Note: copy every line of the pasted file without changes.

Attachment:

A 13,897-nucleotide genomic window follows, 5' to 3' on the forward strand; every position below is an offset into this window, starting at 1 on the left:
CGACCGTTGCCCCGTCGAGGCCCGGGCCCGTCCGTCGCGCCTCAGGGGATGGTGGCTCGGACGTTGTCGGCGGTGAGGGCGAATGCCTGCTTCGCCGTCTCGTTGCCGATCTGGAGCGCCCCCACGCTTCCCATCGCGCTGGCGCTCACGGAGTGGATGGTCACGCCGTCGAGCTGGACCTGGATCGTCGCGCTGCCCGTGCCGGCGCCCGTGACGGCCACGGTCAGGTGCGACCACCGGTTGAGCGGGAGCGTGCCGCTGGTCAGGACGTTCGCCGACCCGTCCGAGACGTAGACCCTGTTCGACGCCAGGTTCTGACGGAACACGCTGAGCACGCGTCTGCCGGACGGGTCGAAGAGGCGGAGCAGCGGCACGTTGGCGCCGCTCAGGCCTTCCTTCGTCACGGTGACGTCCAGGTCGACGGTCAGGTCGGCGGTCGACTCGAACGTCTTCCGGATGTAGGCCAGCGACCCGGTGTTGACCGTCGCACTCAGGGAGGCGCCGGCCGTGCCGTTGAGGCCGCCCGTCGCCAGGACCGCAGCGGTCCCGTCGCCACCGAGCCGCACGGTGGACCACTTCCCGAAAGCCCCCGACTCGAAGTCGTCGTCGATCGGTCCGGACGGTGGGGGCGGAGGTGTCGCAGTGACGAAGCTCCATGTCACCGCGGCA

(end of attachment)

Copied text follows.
A 13,897-nucleotide genomic window follows, 5' to 3' on the forward strand; every position below is an offset into this window, starting at 1 on the left:
CGACCGTTGCCCCGTCGAGGCCCGGGCCCGTCCGTCGCGCCTCAGGGGATGGTGGCTCGGACGTTGTCGGCGGTGAGGGCGAATGCCTGCTTCGCCGTCTCGTTGCCGATCTGGAGCGCCCCCACGCTTCCCATCGCGCTGGCGCTCACGGAGTGGATGGTCACGCCGTCGAGCTGGACCTGGATCGTCGCGCTGCCCGTGCCGGCGCCCGTGACGGCCACGGTCAGGTGCGACCACCGGTTGAGCGGGAGCGTGCCGCTGGTCAGGACGTTCGCCGACCCGTCCGAGACGTAGACCCTGTTCGACGCCAGGTTCTGACGGAACACGCTGAGCACGCGTCTGCCGGACGGGTCGAAGAGGCGGAGCAGCGGCACGTTGGCGCCGCTCAGGCCTTCCTTCGTCACGGTGACGTCCAGGTCGACGGTCAGGTCGGCGGTCGACTCGAACGTCTTCCGGATGTAGGCCAGCGACCCGGTGTTGACCGTCGCACTCAGGGAGGCGCCGGCCGTGCCGTTGAGGCCGCCCGTCGCCAGGACCGCAGCGGTCCCGTCGCCACCGAGCCGCACGGTGGACCACTTCCCGAAAGCCCCCGACTCGAAGTCGTCGTCGATCGGTCCGGACGGTGGGGGCGGAGGTGTCGCAGTGACGAAGCTCCATGTCACCGCGGCA